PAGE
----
And I also spoke to those who were their neighbors and feel trapped in their homes because they have seen the property values plummet in their areas, and they just don't really have a way out.
JEFFREY BROWN: So -- just to stay with you, so there you were all week while the campaign was going on. How did this issue play out? What did people tell you they wanted from the candidates, and what were they hearing from the candidates?
ARIAN CAMPO-FLORES: Well, what they said they want is more help for homeowners who are underwater.
They -- folks want the principals on their loans to be written down. They would like these refinancing programs and loan modification programs to reach them. You know, there are -- figures were cited earlier that the administration has put out -- and it's true -- in fact, you know, more than 900,000 people have had permanent modifications.
But none of the people that I spoke to had been able to benefit from any of those programs. And so there's this sense that those -- you know, folks in Washington who have put forth solutions, those have not worked thus far. And what they're hearing so far from the candidates on the campaign trail, on the GOP side are a lot of generalities, but no specific proposals that, you know, would suggest a way out.
JEFFREY BROWN: Well, Jed Kolko, what would you add to that? I mean, it sort of presents an interesting dilemma for some of the Republican candidates, because, for the most part, on economic issues, they're pushing for free market policies. How does that translate into the particulars of the housing market?
JED KOLKO: I think the Republican candidates are in a tough position when it comes to housing policy.
When it comes to voters, housing really is a bipartisan issue. We at Trulia did a survey of consumers, and we found that even a majority of Republicans want the government to support homeownership. And they're actually in favor of most of the types of proposals that are on the table.
The problem for the candidates, though, is almost any policy that you might come up with, such as refinancing, or reducing principal, loan modification, will either cost somebody some money -- and that somebody is probably going to be the government or the banks, or both -- and it's very hard to separate people who are underwater or might lose their homes and it's entirely not their fault from people who might have taken risks or made bad decisions that maybe they shouldn't be bailed out for.
Democrats are a lot more willing to accept that some people who may be less deserving could be helped than Republicans are. And Republicans are a lot less willing to burden either the government or banks with more money. So, it means that even though Republican voters want to hear from their candidates some kinds of policies that might help the housing market, Republican candidates face these land mines of the challenge of spending more money and the reluctance among lots of Republicans to help undeserving homeowners.
JEFFREY BROWN: Of course, at the same time, Jed Kolko, the Obama administration, with a more interventionist approach, is still finding this a very tough nut to crack, right? It's still a big problem.
JED KOLKO: That's right.
What Obama proposed in the State of the Union address probably needs congressional approval. And we know how that usually goes. But another irony of the whole debate over housing policy is that some of the most innovative and daring ideas have actually come from advisers and economists and other policy wonks who traditionally advise Republicans.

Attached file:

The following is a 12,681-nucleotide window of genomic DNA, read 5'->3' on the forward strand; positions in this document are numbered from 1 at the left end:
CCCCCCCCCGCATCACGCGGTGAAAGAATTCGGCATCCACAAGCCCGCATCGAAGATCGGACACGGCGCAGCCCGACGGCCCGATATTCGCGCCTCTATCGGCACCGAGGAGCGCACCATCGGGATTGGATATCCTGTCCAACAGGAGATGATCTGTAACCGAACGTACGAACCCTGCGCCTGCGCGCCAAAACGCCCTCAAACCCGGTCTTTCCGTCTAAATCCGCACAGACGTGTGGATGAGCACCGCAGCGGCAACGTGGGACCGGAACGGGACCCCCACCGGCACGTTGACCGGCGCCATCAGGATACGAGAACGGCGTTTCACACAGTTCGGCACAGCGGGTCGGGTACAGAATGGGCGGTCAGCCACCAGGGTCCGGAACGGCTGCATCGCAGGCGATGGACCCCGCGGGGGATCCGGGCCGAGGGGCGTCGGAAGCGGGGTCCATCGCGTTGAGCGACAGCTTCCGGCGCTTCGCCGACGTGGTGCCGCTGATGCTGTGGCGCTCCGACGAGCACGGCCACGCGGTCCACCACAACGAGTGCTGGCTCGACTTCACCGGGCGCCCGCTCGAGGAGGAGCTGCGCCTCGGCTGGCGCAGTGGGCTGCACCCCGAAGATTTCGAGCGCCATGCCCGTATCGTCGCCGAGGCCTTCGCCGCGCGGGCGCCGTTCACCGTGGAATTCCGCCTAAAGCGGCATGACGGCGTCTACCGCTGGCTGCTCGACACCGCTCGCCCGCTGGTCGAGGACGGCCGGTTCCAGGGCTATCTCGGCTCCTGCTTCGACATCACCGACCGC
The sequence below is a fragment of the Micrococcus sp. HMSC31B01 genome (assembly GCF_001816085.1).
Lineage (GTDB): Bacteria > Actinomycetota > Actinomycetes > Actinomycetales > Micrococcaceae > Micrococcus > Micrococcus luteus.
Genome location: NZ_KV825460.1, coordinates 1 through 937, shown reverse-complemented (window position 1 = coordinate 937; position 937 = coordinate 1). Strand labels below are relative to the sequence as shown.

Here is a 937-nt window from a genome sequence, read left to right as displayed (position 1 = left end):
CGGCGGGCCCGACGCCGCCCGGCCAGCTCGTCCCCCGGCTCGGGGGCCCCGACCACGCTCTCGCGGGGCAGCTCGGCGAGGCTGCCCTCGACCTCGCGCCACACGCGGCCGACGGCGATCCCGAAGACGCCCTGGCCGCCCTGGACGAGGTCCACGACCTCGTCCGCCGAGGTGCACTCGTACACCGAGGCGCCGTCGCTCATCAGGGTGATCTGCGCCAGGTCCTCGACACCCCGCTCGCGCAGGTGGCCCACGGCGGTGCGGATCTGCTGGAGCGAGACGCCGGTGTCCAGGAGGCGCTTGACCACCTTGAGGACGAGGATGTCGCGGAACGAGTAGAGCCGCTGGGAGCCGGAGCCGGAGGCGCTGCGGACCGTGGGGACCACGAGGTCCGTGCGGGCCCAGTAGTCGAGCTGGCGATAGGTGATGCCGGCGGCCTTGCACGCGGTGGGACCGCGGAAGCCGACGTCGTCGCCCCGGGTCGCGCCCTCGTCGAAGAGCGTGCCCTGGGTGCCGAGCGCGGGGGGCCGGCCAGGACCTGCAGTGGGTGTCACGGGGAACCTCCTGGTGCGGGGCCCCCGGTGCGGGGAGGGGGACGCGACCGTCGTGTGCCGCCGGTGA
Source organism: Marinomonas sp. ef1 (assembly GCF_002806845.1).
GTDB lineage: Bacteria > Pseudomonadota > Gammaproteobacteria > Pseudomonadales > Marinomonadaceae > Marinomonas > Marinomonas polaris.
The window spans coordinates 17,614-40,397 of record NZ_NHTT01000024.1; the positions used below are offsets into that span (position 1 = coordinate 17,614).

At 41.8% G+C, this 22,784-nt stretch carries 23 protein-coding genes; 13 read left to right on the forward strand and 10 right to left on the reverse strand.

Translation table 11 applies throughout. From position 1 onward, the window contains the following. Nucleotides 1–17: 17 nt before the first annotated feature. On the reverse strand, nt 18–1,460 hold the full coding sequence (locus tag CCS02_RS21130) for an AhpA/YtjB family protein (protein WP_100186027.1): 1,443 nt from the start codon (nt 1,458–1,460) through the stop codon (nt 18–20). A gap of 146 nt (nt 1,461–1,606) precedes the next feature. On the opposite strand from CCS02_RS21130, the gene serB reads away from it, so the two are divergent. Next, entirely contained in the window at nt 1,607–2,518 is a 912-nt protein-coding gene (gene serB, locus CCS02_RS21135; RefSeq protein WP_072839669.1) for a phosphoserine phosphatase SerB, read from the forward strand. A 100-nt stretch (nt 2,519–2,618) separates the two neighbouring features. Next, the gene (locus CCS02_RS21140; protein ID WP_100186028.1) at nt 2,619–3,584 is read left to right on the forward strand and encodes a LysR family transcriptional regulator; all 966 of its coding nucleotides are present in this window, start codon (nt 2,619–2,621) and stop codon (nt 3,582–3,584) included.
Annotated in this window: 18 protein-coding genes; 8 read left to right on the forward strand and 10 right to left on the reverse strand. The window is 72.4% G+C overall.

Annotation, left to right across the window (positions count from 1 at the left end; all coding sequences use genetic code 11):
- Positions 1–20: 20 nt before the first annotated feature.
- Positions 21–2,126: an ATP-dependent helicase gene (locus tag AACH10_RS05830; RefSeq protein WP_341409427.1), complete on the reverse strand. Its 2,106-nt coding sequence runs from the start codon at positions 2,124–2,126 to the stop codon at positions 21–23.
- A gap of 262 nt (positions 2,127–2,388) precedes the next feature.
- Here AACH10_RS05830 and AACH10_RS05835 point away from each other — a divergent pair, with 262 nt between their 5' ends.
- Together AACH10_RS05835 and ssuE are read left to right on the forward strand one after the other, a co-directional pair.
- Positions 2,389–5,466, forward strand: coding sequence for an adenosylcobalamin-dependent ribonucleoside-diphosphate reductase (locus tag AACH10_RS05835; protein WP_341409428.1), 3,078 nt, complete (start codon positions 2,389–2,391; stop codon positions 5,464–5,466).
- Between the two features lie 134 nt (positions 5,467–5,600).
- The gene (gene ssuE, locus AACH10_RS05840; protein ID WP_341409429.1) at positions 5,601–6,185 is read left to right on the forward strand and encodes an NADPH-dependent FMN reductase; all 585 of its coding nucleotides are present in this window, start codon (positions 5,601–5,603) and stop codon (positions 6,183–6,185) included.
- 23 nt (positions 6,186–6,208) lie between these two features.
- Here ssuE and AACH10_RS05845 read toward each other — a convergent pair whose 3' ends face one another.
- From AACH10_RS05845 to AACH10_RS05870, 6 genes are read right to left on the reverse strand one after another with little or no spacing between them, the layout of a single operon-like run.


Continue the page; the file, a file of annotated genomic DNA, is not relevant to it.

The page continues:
So the ideas are there. It's just that -- current politics that make it hard for the government to spend money. And to have to deal with this question of separating the deserving from the undeserving homeowners make it very hard for Republican candidates to talk about these policies in the campaign.
JEFFREY BROWN: Arian Campo-Flores, bringing it back to Florida, I'm just wondering if you see any bright spots there. Florida still being a very desirable destination for so many people around the country, is there some hope of more people coming in, picking up some of these houses? Are there some signs that people point to?
ARIAN CAMPO-FLORES: There are some.
I mean, you know, in the Miami area, for instance, there's been a lot of international buyers that have come in that are scooping up properties that were -- and all these condominiums that were overbuilt during the boom period, and paying all cash. And so they're starting to eat up some of that inventory.
In Volusia County, where I spent time reporting, you're seeing, again, people taking advantage of the really low prices, buying up properties that they're then renting out or using them sort of as investments. So that is starting to happen and it is helping.
I spoke to the property appraiser in Volusia County, who felt that the market was probably pretty much at the bottom. But there is just still so much inventory left, that it's just going to take a long time for that to really have a noticeable impact in these neighborhoods.
JEFFREY BROWN: Jed Kolko, just 30 seconds or so here, but does that fit into the national -- any part of the national picture?
JED KOLKO: Yes.
On Trulia, we see many more people from outside of Florida searching for homes in Florida than people in Florida looking to leave. Florida's long been the retirement community for so much of the U.S., and baby boomers will still be retiring. And now that homes are more affordable in Florida, some of those baby boomers who thought they'd have to look for cheaper locations in the South can now consider Florida again for their retirement.
JEFFREY BROWN: All right, Jed Kolko, Arian Campo-Flores, thank you both very much.
ARIAN CAMPO-FLORES: My pleasure.